'If you don't know who you are, the stock market is an expensive place to find out'

We must understand what's the best for us, not for anyone else


Written in 1750 by Adam Smith, whom many consider to be the father of economics, these wise words speak to our appetite for risk and our human propensity for making emotion-driven behavioural errors. To be a truly successful investor the central challenge is to know ourselves and to understand what would be best for us, not anyone else.

Investing is a trade-off between risk and reward. As J. P. Morgan replied when asked what he thought of the stock market, it fluctuates. Any market is made up of people who behave irrationally, led by emotions of fear and greed. Having the right investment strategy for us as individuals is the only way to ensure success.

What is the point of having more capital than you need if you have the same sleepless nights as someone who has less than they need and does not know where the next meal is coming from? A portfolio-owning business, in the form of marketable securities, provides an investor with two-day liquidity not provided for in a pension fund or by owning your own business, property, or private equity.

If you are unable to commit to investing your capital for the long term (a minimum of seven years) and if you lack the patience and confidence to sit through some sharp declines, then you should hold cash, money market funds, or very short-term notes.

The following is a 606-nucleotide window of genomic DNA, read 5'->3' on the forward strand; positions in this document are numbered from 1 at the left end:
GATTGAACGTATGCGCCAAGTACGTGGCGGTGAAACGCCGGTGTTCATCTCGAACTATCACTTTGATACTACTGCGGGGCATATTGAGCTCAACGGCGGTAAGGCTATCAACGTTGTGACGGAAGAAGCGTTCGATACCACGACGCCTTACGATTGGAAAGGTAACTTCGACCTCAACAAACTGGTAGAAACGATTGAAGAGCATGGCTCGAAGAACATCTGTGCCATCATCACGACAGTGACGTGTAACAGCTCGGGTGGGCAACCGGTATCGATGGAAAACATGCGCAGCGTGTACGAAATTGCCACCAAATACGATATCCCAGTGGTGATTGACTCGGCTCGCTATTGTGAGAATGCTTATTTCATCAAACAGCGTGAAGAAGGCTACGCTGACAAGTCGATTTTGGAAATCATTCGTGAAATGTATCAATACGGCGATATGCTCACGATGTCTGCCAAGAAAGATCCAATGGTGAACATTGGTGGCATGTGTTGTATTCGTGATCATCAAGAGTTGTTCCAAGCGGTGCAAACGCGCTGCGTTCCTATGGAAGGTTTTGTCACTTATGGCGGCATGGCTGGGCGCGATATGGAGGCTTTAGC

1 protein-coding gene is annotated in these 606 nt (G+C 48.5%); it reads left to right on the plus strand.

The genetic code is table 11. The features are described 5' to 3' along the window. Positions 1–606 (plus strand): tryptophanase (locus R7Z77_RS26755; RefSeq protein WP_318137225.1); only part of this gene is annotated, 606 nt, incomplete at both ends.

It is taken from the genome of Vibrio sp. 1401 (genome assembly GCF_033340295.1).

With cash yielding a negative real return, you are guaranteed to see your capital depreciate, but this may be preferable to seeing your capital decline sharply in value, albeit an unrealised loss. Owning cash provides optionality. Fear does not listen to reason. A loss is not realised until making a sale of an asset. If you are nervous that capital invested in the market will be lost, then the sensible alternative is to place your capital in an investment with a capital guarantee. But caveat emptor! This comes at a price and it is important to ask how robust is the guarantee.

Market history shows that owning businesses with growing retained earnings and rising dividends will allow your capital to appreciate over time. If this rings true for you, then consider which of the following options you would choose, if you could: 1) stock prices to rise significantly and stay high for several years, or 2) stock prices to fall significantly and stay low for several years? If you chose option one, then you would be in the company of most investors. However, this is against your interests. Why? Just as we buy cows for their milk and hens for their eggs, buying a common stock means buying participation in a business, yielding the right to receive dividends paid on shares. The lower the price of shares, the more shares you receive for the capital you invested and the greater the sum of future dividends you receive as a percentage of your investment. The business also has retained earnings, increasing the share price over time, and what Albert Einstein described as the miracle of compound interest provides the capital appreciation. We cannot invest without absorbing many small interim losses as markets fluctuate, but we should never risk serious irrevocable permanent losses and not invest with borrowed capital.